Among the constants of boxing in the last 17 years has been the insistence of Floyd Mayweather Jr. that he's among the most special athletes to ever choose the sport as his main vocation.
“It's fight time, what else can I say?” the now 36-year-old asked, this time just days before meeting Saul "Canelo" Alvarez for a pair of 154-pound division championships at the MGM Grand in Las Vegas. “If the game plan is to keep pressure, I can handle it. If the game plan is to out box me, nobody can out box me. You have to be able to out match me mentally, and I'm the strongest mental fighter in the sport of boxing.”
The fight's arrival signals the end of a multi-month promotional bombardment that began with a 10-city, nine-day press tour in late June and early July and has continued with a four-part “All-Access” documentary series on Showtime, which will broadcast Saturday's fight on its pay-per-view arm.
Executives from both Showtime and Golden Boy Promotions—which works with Alvarez and has teamed with Mayweather on several past fights—say this event could take a legitimate run at the record for pay-per-view buys, which was set at 2.4 million when Mayweather fought Golden Boy Promotions founder Oscar De La Hoya in Las Vegas six years ago.
Among the reasons for the optimism is the drawing power of the 23-year-old Alvarez, who turned pro as a teenager in 2005 and has gone 42-0-1 with 30 knockouts while becoming a sensation in Mexico.
His magnetism in the United States was evident on the early-summer tour, in which he attracted vocal support from fans in most of the cities, and was surprisingly close to 50/50 when it came to crowd noise in Mayweather's hometown of Grand Rapids, Mich.
When the fighters and their entourages appeared in Mexico City on a scorching Sunday afternoon, they were greeted by 30,000 fans in a sprawling downtown park.
It was there that Alvarez's countryman, 82-year-old World Boxing Council president Jose Sulaiman, was convinced that the fighter—nicknamed “Canelo” because of his red hair—had passed contemporaries like Juan Manuel Marquez and Julio Cesar Chavez Jr. to become the biggest attraction in a boxing-centric environment.
“Since the retirement of Chavez Sr., the fans have been waiting for another one to come along,” he said. “I don't think there's any question that he's the one now. They respect Mayweather as a great champion, but they adore Alvarez and they're very passionate for him.”
Still, when it came to Mayweather, now 44-0 with 26 KOs, Sulaiman's praise took a more majestic tack.
“I believe without a doubt he is one of the top 15 fighters in boxing history,” he said. “And I definitely think this is the most important fight for Mexico in many years, as well as for the WBC. Mayweather is without question the best pound-for-pound fighter, and Alvarez is very valiant and will give everything that he has.”
Though it's billed as a match for the WBA and WBC championships in the super welterweight (154-pound) division, the fighters agreed to meet at a 152-pound catchweight that's been the source of dissension during the pre-fight run-up.
Leonard Ellerbe, the CEO of Mayweather's promotional company, insisted that it was Team Alvarez that suggested the amended weight in order to guarantee their man an opportunity with Mayweather, who holds the WBC's championship at 147 pounds in addition to his WBA 154-pound belt.
In fact, Ellerbe labeled Alvarez's management as “inept” for ceding that negotiating ground for a fight he said would have occurred anyway.
“We take advantage of those kinds of things. Why would we go in a different direction?” he said. “They suggested it, why would we say no and do something different? They put him at a disadvantage. His management did. Floyd would have fought him regardless, but his management put that out there. So if you have an idiot manager, that's what it is. (Alvarez is) an excellent young fighter. But he's in over his head. He's in over his head. Come Sept. 14, Canelo's got a problem.”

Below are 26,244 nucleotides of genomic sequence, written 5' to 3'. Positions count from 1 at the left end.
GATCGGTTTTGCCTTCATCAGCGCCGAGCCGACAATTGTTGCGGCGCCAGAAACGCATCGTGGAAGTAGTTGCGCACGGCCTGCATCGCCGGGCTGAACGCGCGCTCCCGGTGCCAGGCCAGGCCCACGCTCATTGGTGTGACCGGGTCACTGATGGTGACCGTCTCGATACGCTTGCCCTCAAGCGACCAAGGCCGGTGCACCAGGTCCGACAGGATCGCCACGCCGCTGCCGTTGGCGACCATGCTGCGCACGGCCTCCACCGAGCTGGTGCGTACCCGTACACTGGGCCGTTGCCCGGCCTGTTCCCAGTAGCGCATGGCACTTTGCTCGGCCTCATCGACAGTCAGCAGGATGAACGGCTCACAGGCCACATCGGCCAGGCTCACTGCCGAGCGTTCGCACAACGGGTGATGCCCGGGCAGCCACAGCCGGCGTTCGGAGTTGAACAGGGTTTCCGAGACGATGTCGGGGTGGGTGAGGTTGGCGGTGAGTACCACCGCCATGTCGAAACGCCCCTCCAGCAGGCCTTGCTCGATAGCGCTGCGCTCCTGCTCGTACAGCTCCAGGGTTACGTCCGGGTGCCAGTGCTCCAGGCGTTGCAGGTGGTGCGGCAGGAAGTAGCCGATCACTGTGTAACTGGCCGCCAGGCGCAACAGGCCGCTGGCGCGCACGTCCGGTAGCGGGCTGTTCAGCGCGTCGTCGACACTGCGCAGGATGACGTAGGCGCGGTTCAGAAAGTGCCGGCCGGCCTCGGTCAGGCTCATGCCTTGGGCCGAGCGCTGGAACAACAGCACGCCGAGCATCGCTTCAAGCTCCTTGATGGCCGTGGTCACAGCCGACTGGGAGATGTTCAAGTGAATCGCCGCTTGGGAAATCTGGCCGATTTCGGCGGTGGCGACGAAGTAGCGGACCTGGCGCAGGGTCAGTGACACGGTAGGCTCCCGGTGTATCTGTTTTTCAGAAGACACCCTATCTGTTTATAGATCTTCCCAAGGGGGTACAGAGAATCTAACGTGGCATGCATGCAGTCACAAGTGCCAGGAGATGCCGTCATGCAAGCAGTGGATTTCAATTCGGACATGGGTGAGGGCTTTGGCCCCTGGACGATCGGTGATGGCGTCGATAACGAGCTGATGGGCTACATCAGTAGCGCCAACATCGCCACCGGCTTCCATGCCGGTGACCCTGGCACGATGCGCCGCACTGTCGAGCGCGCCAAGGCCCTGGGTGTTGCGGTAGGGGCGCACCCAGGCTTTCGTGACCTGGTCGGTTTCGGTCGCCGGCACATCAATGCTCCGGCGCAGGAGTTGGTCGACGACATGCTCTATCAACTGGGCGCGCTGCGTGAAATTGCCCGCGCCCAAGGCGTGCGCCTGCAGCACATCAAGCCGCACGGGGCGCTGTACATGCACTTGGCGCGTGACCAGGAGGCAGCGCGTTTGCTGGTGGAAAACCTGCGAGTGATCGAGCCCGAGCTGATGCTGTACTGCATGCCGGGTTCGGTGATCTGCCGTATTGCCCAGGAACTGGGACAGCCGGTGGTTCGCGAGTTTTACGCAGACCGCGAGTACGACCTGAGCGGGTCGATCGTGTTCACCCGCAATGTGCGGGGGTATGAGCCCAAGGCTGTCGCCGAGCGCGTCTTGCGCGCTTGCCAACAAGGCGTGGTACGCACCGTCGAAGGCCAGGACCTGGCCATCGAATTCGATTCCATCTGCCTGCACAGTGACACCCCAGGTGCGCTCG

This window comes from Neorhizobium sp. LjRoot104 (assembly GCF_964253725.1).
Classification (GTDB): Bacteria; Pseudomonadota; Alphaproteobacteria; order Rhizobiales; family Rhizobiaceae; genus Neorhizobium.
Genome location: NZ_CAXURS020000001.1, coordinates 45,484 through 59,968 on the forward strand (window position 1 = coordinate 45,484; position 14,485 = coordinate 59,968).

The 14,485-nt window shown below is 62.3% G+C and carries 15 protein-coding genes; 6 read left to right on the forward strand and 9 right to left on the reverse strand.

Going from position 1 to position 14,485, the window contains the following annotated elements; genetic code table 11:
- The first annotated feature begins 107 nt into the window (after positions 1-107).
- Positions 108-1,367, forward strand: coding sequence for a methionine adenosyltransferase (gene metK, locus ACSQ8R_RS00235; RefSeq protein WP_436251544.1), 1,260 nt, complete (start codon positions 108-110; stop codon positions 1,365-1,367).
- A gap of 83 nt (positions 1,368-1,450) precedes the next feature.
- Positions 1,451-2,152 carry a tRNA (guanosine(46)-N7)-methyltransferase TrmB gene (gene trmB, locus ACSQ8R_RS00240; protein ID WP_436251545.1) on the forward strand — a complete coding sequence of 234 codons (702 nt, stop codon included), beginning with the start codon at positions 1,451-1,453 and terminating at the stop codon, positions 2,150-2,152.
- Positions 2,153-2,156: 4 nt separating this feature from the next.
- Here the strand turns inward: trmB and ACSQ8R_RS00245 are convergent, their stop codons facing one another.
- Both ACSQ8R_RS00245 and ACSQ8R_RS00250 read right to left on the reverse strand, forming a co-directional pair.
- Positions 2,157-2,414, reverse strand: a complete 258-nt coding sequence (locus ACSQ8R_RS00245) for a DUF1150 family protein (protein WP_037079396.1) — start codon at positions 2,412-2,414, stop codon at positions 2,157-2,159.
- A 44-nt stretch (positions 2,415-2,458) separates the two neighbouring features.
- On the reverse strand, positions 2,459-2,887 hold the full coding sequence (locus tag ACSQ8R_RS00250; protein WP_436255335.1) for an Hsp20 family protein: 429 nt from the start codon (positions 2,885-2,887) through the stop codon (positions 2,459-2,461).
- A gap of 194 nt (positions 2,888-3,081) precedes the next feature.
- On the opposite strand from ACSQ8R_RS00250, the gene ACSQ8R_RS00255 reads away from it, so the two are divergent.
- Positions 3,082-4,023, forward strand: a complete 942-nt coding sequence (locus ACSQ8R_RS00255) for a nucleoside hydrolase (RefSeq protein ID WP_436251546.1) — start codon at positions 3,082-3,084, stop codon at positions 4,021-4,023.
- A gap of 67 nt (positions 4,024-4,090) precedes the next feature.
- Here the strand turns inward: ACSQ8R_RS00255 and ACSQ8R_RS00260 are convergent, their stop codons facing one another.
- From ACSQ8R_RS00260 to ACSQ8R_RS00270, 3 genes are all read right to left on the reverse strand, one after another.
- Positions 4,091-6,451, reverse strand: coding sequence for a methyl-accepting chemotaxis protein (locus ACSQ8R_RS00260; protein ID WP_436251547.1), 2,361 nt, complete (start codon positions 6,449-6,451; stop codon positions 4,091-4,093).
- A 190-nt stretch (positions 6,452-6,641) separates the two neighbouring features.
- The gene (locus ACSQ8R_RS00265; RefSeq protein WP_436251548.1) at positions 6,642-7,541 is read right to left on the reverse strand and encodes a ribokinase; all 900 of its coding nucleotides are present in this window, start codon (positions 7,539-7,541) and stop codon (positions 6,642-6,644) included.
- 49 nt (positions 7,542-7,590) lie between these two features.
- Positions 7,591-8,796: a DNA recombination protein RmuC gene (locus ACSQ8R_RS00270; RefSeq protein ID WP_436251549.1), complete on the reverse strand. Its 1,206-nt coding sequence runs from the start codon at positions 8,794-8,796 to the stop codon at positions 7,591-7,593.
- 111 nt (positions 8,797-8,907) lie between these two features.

Not surprisingly, Alvarez, who won the WBC's 154-pound title in 2011 and has defended it six times since, disagreed with the Ellerbe assessment. “That's a complete lie,” he said. “They wanted me to drop the weight. They were the ones crying about the weight. They know it very well.”
Either way, the weigh-in at 152 pounds or below will be the first in more than two years for Alvarez, who was 151½ for his title-winning decision over Matthew Hatton on March 5, 2011 in Anaheim, Calif.
In six fights since, the broad-shouldered 5-foot-9 slugger has weighed exactly 154 pounds three times and 153¾, 153½ and 153¼ once apiece. He's not completely unfamiliar with the terrain, though, having begun his career at 139 pounds and scaled at the welterweight limit as recently as 2010 for a three-round defeat of Brian Camechis.
Mayweather will presumably make his third appearance in a ring after weighing in at more than 147 pounds. He weighed 150 for a split-decision defeat of De La Hoya in the pay-per-view high watermark in 2007 and came in at 151 for a unanimous nod over Miguel Cotto to win the WBA belt in 2012.
Perhaps more importantly than the weight, though, Mayweather's last fight – a unanimous decision over Robert Guerrero on May 4 – was just four months, 10 days before the Alvarez match.
Assuming all goes as scheduled, it'll be the first time he's fought twice in the same calendar year since 2007 and the shortest turnaround between two fights since he defeated Diego Corrales (TKO 10) and Carlos Hernandez (UD 12) on Jan. 20 and May 26, 2001.
But it'll still make no difference come Saturday, claims Mayweather's father, and lead trainer, Floyd Mayweather Sr.
“Alvarez has got a name and the same amount of fights as my son, but that's it,” he said. “The guys he fought were bums. He was fighting Mexicans in Mexico. While my son was fighting all top-caliber fighters, Alvarez was in kindergarten and first grade. And now my son's gonna whoop his ass.”